Utilitarianism Analysis

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Utilitarianism is an ethical doctrine explicitly formulated in the late eighteenth century and since then has had many supporters, particularly in the Anglo world. As its name suggests, its substance is to define the correction of any action by its utility, ie, for the results or consequences resulting from it. Hence this doctrine is also known by the name of consequentialism. The creator and configurator of utilitarianism was Jeremy Bentham (1748-1832) with his Introduction to the Principles of Morals and Legislation (1780). In fact, it can be said that subsequent utilitarians have done nothing to tweak various aspects of the original proposal. Naturally, neither Bentham from zero to conceive his moral theory: Easily the influences of both…show more content…
This was none other than overhaul the UK legislation, which actually helped maintain social inequalities and remarkable political discrimination. And, according to the enlightened spirit of the time, nothing better to replace the inherited privileges based on a transparent, rational and secular legal system system. After determining the natural end of the pleasurable happiness, everything is to let the light of reason and sanction order right and wrong, abolishing all other rule from dark and unjustified instances (metaphysical, religious, traditional, etc.) . Actually, it is transferred to the social and political life of the criteria used for individual life, namely the sensible -and procedure classical-hedonism expressed by calculating the costs and benefits of each action to choose from in each case the most fruitful in terms of…show more content…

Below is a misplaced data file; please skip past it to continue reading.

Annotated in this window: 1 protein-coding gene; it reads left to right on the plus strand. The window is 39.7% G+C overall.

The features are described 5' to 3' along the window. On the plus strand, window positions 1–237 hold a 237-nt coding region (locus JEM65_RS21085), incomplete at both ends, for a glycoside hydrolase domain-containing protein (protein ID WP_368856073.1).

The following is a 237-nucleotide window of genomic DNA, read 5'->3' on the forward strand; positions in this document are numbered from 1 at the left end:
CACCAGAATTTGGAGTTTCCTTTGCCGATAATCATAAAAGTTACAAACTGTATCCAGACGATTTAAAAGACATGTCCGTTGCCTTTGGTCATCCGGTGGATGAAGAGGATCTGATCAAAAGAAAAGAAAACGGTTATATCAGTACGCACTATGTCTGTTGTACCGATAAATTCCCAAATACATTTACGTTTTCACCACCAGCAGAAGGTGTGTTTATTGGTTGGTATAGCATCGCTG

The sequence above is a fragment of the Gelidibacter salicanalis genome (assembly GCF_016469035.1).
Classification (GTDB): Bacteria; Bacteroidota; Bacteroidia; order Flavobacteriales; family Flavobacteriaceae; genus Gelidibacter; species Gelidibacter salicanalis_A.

Bentham already faced this no easy task, as holding that pleasure motivates every action could explain how a moral principle that is characterized by selflessness and attention, however, to the generality of men? His response (broadcast until today all hedonism) is that there is also a pleasure, which also tend, coupled with altruism involves promoting the happiness of others. Thus, the principle of hedonistic utilitarianism is possible, but why is a moral duty? Bentham simply responds that this principle is unprovable, because it is a simple and first principle. Mill also defends the unprovability the utilitarian axiom. But also argues saying that, because we want happiness fact, this is the greatest good; and if it is for everyone, it will be for everyone. Sidgwick goes one step further by stating that the principle of utility is known by intuition; Moore also end up claiming the intuitive evidence for utilitarianism. However, and consequently, as was happened with the conception of the good in general, here empiricism has come to reject the intuitive evidence for it as dangerous sign of an arbitrary dogmatism, as they say, is one of private and subjective criteria. Thus, more recent utilitarian defend his doctrine from a position or non-cognitive justification, not rational. Bertrand Russell (1872-1970) in his mature thought so, since for him
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